M 6.6 Quake SSW of New Zealand and huge T-phase

  • Thread starter davenn
  • Start date
  • #1
davenn
Science Advisor
Gold Member
2019 Award
9,255
7,587

Main Question or Discussion Point

hi everyone

this evening a sizeable and shallow M6.6 quake SSW of the South Is. of NZ has produced
the largest T-phase event I have so far recorded on my seismic system

M 6.6 - 198km NW of Auckland Island, New Zealand

Time: 2017-07-11 07:00:01 (UTC)
Location: 49.546°S 164.031°E
Depth: 10.0 km

Location map

upload_2017-7-11_22-3-38.png


Long period seismogram

170711.070012.zhi.gif


one of the short period sensors, a 4.5 Hz geophone
this shows the labelled P and S wave arrivals followed by the very large amplitude T-phase wave arrival at around 07:22 UT

170711.070012.sydz.gif


I have shared a number of posts showing recordings of T-phase events over recent years
but this one, to coin a phrase, blows all of them out of the water"

As a reminder and also info to new comers to my posts
The T-phase waves are ones that leave the seafloor at a point roughly above the quake focus and
then travel through a deep sea path till, as in this case, they hit the continental shelf offshore of the east coast of Australia and then travel the last ~ 15 km through the ground to my recording equipment.
The T waves travel much slower than the P and S waves and hence the considerable delay in their arrival, in this case, some 18 minutes after the P wave arrival.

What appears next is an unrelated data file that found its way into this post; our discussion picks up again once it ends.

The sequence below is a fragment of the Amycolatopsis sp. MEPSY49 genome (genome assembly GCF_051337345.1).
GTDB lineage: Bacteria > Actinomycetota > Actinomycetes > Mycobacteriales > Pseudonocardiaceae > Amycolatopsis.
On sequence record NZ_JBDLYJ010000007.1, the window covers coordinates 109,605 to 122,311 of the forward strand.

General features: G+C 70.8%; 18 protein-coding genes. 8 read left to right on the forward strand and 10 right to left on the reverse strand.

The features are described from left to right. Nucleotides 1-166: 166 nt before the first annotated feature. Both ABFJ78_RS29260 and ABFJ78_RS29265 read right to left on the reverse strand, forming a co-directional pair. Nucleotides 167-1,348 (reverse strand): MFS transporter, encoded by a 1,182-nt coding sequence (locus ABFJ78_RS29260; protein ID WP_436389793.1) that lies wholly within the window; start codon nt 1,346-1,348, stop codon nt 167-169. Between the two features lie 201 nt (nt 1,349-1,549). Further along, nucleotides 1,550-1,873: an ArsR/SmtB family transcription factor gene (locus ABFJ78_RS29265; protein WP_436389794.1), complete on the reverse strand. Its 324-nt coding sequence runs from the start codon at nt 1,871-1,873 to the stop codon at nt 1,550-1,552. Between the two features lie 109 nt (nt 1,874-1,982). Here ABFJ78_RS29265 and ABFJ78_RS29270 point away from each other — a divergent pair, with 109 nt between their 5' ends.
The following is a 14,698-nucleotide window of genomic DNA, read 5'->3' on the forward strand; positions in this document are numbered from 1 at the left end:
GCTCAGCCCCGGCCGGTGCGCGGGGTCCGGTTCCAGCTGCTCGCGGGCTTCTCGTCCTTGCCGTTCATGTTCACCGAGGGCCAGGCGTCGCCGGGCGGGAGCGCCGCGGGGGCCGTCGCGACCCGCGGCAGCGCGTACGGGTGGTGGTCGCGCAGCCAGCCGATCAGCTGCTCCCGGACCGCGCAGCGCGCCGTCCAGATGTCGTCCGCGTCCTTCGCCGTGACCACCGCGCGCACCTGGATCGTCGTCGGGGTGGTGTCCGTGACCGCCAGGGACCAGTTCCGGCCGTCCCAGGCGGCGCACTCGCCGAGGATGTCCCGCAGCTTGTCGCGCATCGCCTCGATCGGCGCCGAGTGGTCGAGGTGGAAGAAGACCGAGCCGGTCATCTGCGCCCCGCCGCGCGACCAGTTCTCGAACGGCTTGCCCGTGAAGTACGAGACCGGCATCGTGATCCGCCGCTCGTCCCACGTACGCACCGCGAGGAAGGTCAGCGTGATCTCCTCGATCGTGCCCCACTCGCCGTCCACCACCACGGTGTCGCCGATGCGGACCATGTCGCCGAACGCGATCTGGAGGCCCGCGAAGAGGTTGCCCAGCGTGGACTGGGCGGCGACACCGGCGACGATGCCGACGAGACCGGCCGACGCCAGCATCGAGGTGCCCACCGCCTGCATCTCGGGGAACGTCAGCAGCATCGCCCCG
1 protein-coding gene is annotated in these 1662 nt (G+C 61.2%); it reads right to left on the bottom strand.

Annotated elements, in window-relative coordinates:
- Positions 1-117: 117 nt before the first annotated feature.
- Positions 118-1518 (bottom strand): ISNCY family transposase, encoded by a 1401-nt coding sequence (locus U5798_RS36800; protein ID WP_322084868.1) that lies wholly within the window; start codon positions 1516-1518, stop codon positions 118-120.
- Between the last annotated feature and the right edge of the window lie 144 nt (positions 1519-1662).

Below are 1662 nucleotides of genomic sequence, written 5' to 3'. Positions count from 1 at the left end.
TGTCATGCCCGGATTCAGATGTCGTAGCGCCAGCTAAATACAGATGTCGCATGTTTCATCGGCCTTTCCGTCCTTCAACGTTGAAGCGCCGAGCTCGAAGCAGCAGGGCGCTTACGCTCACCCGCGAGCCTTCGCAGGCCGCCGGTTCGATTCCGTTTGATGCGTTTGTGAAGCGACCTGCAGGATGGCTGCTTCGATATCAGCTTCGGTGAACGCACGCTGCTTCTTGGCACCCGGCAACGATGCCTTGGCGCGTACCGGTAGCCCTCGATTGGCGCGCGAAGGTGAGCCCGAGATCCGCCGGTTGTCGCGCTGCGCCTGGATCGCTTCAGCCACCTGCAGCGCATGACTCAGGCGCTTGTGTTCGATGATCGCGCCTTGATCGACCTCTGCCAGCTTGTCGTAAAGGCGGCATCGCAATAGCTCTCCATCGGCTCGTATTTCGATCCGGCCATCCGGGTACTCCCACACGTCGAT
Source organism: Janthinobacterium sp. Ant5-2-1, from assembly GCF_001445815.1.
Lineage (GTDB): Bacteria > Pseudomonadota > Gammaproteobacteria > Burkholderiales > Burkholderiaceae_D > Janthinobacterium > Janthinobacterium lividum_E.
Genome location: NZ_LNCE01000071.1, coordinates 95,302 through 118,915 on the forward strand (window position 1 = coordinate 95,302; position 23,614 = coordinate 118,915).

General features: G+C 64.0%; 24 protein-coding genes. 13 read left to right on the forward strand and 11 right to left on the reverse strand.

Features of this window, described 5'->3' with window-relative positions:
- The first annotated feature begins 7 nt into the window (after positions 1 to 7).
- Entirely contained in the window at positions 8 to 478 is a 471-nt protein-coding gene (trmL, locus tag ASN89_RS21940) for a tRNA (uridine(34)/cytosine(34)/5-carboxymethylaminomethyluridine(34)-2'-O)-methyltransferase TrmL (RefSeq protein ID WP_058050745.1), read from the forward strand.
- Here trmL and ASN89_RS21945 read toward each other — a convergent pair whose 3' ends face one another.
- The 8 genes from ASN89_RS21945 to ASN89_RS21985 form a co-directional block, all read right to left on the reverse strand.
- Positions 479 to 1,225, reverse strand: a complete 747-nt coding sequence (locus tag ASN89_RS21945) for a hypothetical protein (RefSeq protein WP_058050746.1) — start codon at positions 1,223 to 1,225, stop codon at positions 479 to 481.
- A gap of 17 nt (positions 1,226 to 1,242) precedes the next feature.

Regards
Dave
 
Last edited:
  • Like
Likes 1oldman2 and fresh_42

Answers and Replies

  • #3
davenn
Science Advisor
Gold Member
2019 Award
9,255
7,587
hi ya

THis is interesting. Do you have a reference for T-waves as in an educational video or article?
will look up again ... had supplied in posts in days gone bye ... will find them

T-waves are surface waves right?
no, they are waves that travel in the SOFAR Channel at depth in the sea

https://en.wikipedia.org/wiki/SOFAR_channel

here's a thread I did back in 2013 on T-phase events ( there are a couple of others as well)

https://www.physicsforums.com/threads/seismic-t-waves.729045/

No hobbits were injured in this earthquake right?
nope :smile: well out in the southern ocean


Dave
 
Last edited:
  • #4
11,891
5,543
Wow, the I didn't know the SOFAR could be the channel of earthquake waves but of course it makes sense since they are acoustic.
 
  • Like
Likes davenn
  • #5
11,891
5,543
Does the SOFAR collect and amplify the T signal?

Does this then cause greater surface damage?
 
  • #6
davenn
Science Advisor
Gold Member
2019 Award
9,255
7,587
Wow, the I didn't know the SOFAR could be the channel of earthquake waves but of course it makes sense since they are acoustic.
yes, an interesting condition. I personally only became aware of T-phase waves around 5 years ago when I first started seeing these burst of signal arriving on the seismo short period sensors well after the P, S and surface waves had arrived. It was with discussions with fellow amateur seismologists that we discovered the existence of T-phase waves.

Does the SOFAR collect and amplify the T signal?